Overview crayfish


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Overview photo:

Cherax Pecknyi (Zebra crayfish/Tiger crayfish)


Origin: New-Guinea.
Appearance: Tiger/zebra motif with beautiful colours.
Sexing: Generally, the female's claws are smaller and overall lighter than the male's. However, to determine the sex exactly, it is best to look at the bottom of the body. As with other species in this family, the female has two oval openings at the beginning of the 3rd leg pair, from which the eggs are later laid. The male lacks these openings, but always has a spine on the 5th pair of legs.
Life span: 6-8 years.
Size: 15cm.
Sexually mature: From 1 year onwards.
Gestation: 4 weeks after which another 2 weeks with the mother.
Character: Friendly. Can be places with slightly larger fish, but can also catch a small fish. This crayfish can be kept solitary but a group is always nicer for these creatures.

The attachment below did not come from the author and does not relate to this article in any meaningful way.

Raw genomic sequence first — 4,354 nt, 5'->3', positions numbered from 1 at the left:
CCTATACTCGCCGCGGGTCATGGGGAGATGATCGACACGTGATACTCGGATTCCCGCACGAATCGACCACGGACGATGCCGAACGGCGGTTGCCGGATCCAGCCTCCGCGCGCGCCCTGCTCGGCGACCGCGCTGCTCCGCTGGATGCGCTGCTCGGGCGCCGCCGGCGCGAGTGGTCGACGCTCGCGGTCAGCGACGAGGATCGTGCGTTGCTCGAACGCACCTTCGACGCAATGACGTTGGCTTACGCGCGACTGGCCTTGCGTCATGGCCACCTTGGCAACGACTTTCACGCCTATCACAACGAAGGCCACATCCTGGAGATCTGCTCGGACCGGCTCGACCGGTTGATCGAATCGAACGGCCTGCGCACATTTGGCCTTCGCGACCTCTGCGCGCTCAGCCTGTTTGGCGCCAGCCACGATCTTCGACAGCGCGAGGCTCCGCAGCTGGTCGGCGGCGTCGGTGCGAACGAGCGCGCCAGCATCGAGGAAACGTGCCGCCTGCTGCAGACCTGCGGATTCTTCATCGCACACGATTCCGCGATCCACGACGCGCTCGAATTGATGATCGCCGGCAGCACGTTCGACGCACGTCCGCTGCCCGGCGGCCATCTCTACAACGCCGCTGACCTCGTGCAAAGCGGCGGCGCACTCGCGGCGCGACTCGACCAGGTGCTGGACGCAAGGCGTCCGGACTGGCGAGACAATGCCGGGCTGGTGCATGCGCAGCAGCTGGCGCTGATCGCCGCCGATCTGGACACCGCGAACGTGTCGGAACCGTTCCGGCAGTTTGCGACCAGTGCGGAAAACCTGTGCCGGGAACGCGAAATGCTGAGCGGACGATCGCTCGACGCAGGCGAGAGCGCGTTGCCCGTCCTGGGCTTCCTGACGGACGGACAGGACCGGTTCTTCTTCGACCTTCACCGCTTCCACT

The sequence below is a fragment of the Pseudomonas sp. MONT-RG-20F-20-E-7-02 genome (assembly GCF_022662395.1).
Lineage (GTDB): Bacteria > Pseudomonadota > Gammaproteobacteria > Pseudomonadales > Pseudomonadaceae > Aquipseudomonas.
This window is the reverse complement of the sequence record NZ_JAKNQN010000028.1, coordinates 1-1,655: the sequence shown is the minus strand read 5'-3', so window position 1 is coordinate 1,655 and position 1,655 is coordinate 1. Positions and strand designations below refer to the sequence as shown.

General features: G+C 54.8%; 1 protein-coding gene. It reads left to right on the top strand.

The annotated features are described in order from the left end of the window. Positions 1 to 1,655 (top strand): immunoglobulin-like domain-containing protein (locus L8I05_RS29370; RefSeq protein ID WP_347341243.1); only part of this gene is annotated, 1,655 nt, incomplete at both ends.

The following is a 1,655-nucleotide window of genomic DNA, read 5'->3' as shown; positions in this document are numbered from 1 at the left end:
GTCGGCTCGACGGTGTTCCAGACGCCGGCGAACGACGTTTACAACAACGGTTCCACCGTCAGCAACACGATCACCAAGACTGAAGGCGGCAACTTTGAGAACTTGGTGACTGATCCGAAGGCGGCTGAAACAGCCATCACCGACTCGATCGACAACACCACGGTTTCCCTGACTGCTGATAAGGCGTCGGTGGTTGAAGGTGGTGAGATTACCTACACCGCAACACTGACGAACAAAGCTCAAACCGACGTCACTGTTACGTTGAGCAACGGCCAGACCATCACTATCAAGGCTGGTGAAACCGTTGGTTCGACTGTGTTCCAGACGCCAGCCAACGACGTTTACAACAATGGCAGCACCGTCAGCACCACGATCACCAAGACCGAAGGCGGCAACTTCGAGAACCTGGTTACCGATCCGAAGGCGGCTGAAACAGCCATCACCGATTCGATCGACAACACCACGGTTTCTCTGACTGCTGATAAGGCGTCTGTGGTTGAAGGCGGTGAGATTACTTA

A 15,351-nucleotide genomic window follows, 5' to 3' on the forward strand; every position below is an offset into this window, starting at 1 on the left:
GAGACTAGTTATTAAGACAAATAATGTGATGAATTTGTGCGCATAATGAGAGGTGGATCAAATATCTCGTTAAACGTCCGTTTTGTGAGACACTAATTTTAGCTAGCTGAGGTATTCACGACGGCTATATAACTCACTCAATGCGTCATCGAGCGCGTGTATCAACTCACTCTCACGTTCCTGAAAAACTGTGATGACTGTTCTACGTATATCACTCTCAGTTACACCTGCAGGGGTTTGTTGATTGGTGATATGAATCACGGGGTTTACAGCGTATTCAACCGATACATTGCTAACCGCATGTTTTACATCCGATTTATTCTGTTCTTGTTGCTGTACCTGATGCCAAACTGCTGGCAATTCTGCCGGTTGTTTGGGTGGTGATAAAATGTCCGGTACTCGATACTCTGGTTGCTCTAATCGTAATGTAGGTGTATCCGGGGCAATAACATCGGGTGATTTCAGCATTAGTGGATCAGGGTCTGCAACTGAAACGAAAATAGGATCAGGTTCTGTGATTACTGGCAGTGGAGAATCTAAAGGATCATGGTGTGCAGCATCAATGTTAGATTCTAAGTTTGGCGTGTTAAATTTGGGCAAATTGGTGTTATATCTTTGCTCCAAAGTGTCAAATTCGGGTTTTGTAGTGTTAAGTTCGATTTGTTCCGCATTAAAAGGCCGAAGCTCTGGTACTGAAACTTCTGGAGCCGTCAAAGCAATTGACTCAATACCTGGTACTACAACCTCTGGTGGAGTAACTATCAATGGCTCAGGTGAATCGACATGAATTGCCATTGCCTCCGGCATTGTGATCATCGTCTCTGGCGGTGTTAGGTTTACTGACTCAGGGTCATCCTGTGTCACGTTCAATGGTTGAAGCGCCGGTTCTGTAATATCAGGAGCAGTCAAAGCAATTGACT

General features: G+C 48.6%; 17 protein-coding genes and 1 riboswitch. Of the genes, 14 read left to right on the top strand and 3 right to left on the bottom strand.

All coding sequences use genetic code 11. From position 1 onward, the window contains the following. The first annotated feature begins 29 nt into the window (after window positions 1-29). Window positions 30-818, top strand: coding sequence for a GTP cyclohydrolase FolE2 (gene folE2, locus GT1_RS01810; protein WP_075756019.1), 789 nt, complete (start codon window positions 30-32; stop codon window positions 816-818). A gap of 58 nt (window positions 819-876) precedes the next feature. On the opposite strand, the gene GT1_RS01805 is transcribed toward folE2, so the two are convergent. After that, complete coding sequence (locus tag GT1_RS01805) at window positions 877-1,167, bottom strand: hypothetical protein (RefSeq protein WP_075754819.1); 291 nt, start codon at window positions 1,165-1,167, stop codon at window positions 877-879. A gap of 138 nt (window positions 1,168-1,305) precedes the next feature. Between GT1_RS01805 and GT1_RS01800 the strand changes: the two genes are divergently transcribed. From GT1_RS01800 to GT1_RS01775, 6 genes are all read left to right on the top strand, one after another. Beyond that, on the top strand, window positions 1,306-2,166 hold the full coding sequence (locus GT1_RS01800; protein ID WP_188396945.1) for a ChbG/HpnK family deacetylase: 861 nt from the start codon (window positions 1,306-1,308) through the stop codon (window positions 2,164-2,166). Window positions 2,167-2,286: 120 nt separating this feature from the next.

Tank setup: Aquarium of at least 80cm. Not suitable for a community aquarium. The zebra crayfish only has a moderate tendency to dig. However, heavier structures should be on the bottom to prevent the animals from burrowing underneath. It is recommended to use a soil made of flat pebbles that the crayfish can use. It is very important to create as many shelters as possible, made of clay or plastic pipes or tiled structures. They generally leave the plants alone, but not always.
Waterconditions: Temperature 20-26ºC with an acidity from pH7.0 to pH8.0 and a hardness greater than 6dGH.
Feeding: Will eat algae, excessive food, cooked vegetables, dead plant residues, special food for crayfish, as well as granulated food for fish. Dry leaves or soft wood are also important.
Breeding: Not easy, but can be done. Mating is usually not noticed and the future offspring are usually not noticed until the female has withdrawn for a long time. The young crayfish are about 8mm in the beginning. After three months they are between 20 and 50mm. In order to encourage them to breed, it is necessary to increase the amount of food and to change the water regularly.
Tank mates: Adult crayfish can generally be coexisted with dwarf shrimps and non-intrusive small fish. Do not keep them with fish that are often on the bottom or sleep there.
Copyright photos: © Ralf Müller,